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Патент USA US2113665

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April 12, 1938.
Filed Aug. `5, 1956
2 Sheets-Sheet l
25 2]
April 12, 19387.
w. P. STRONG l-:TAL`
Filed Aug. 3, 1936
2 Sheets-Sheet 2
Patented Apr. 12, 1938
William P. Strong and Dwight E. Austin, Pontiac,
Mich., assignors to Yellow Truck and Coach
Manufacturing Company, Pontiac, Mich., a
corporation of Maine
Application August 3, 1936,. Seriai No. 93,975
9 Claims. (Cl. 296-44)
This invention has to do with the construction
of sliding windows for motor coaches and the
like and has been devised particularly for use in
the vehicle body disclosed in pending applica
5 tion for patent Serial No. 64,255, ñled February
17, i936.
The vehicle in question has in the side wall a
series of spaced roof supporting posts between
which at the height of the heads of seated pas
10 sengers are a succession of vertically slidable
windows to be opened or closed as desired. In
the region of the window openings, the side wall
is inclined to the vertical and sweeps inwardly
and above the window merges through a grace
On adjacent faces of cooperating pairs of posts
ing 5.
through the use of arcuate guide tracks of uni
side wall without interference to passenger com
25 ` Special attention has been given to the design
lof the window frame to enable the use of a fiat
pane `of glass, to insure a weather-proof assem
bly, to reduce weight and cost, to obtain rigidity,
to promote standardization, and interchangeabil
-30 ity oi parts, to facilitate ease of operation, to se
cure positive latching of the window in any po
sition of adjustment and to simplify fitting of
the ’window` upon original installation or subse
quent adjustment in compensation for wear.
For a better understanding of the invention,
reference can be made to the accompanying
drawings, wherein Figure 1 is a transverse sec
tion of a portion of a vehicle body and one of
the sliding windows; Figure 2 is an enlarged
40 fragmentary view of the lower left-hand. corner
of the window assembly as viewed from the in
side of the vehicle. Figure 3 is an enlarged view
of the right-hand end of the window assembly;
Figure 4 is an end elevation of the window frame;
5, 6 and 8 are sectional views taken, re
45 Figures
spectively, on lines 5_5, G-E and 8-3 of Fig
ure 3, and Figure 7 is a. view corresponding to
Figure 6 but showing the parts in a different po
sition of adjustment.
Referring to the drawings, the numeral I in
dicates a portion of a passenger seat and 2 is
the belt rail in the body side wall and defines
the lower edge ci the window opening. Extend
of the window frame to constitute a weather «
general plane of and substantially flush with the
window in the curved side wall is provided
a continuation of the roof sheathing, the lower i
edge deiining the upper margin of the window
opening and carrying on the outside a drip mold~
ing 5. Inwardly of the drip molding is a rubber
iiap 6 adapted for contact with the upper rail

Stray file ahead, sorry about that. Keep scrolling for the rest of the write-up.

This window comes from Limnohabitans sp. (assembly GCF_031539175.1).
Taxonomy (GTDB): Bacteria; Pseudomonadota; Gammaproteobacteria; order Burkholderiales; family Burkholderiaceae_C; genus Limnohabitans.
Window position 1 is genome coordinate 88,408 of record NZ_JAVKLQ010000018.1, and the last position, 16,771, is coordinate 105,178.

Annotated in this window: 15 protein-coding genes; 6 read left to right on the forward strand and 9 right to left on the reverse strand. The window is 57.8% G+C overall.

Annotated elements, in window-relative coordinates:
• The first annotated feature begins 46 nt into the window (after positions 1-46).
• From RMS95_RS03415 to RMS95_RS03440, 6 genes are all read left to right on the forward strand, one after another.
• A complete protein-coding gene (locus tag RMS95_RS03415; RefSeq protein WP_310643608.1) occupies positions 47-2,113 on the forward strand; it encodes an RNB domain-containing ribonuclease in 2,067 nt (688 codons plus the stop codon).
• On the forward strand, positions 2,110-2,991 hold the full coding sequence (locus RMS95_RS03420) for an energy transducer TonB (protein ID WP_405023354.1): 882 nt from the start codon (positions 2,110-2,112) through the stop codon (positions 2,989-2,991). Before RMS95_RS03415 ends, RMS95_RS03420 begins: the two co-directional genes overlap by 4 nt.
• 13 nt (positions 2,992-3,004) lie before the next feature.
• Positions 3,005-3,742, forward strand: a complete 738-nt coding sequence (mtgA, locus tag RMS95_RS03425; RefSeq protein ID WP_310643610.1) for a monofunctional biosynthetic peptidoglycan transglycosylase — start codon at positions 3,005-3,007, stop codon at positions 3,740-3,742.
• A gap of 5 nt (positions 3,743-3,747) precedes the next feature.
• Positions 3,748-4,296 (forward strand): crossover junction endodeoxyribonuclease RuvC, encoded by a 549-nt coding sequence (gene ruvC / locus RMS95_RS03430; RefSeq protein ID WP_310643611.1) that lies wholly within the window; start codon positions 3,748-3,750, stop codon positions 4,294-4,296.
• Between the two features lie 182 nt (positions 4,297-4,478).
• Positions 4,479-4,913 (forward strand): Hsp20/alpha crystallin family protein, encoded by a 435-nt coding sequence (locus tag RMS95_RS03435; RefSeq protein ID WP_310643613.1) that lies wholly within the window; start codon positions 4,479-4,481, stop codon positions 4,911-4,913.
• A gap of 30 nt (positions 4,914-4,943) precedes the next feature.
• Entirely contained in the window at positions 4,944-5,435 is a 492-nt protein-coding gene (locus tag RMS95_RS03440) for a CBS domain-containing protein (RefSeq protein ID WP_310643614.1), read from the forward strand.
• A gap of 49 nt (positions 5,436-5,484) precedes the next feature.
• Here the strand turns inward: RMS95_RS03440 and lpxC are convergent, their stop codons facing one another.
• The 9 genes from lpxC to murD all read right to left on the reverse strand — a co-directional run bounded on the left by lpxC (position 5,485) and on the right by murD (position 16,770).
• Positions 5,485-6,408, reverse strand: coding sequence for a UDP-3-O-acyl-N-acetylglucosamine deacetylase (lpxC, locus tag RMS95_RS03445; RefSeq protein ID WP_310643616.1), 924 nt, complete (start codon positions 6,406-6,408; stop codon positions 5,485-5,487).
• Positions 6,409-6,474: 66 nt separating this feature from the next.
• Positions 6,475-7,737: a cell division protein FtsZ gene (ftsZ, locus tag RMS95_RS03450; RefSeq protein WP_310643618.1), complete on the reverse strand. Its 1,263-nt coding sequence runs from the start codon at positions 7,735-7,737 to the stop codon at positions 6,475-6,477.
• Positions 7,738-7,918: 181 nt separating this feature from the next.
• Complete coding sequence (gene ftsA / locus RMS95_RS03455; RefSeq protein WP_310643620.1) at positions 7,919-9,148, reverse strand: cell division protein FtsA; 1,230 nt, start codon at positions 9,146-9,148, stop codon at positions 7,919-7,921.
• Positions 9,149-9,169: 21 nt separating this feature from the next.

form curvature, which allow free travel of the
rigid window frame to and from its closed po
sition, in which the window glass lies in the
According to the
present invention ample clearance for the sliding
and inner end with roof supporting members.
Carried by the post on the outer side is the curved
panel e which may cooperate with or constitute
3 are secured in proper alinement, the guide
tracks for the sliding window. These tracks
may each comprise a channel sectioned rail 'I
extending in an arcuate path of uniform curva
ture from the belt rail 2 to the upper end of the
post in spaced relation to the outer panel li to
afford proper clearance for the window when
raised to uncover to any desired 'extent the open
ing between the belt rail 2 and the drip mold
15 ful curve into the arched roof.
dicated at 3 adapted for connection at its upper n
ing upwardly from the belt rail 2 are a series
of spaced curvilinear posts, one of which is in
The sliding window assembly includes a recti
linear frame so constructed as to provide arcu
ate ribs on each side to ride in the tracks l and
to enable the use of a'ilat glass pane. The glass
pane 8 has its edges ñtted into channeled pack
ings 9 of rubber or the like which in turn are
retained within inwardly opening grooves pro
vided on the rigid framing members. The right 30
and left-hand framing rails Ill and II are simi
lar in structure and each preferably is a cast
ing of metal, such as aluminum alloy. Inturned
feet at the top and bottom of the side rails are
provided for a close nested rit within end recesses
in both the top rail Il and the bottom rail I2.
The top and bottom rails are so designed that
they can be readily formed by extruding suit
able metal, such as aluminum alloy, and cut to
predetermined lengths depending upon window
width, the side rails being usable for any selected
width.. In the case cf the top rail, this is shaped
to the hollow cross section shown in Figure 5
to receive the correspondingly shaped foot I3 eX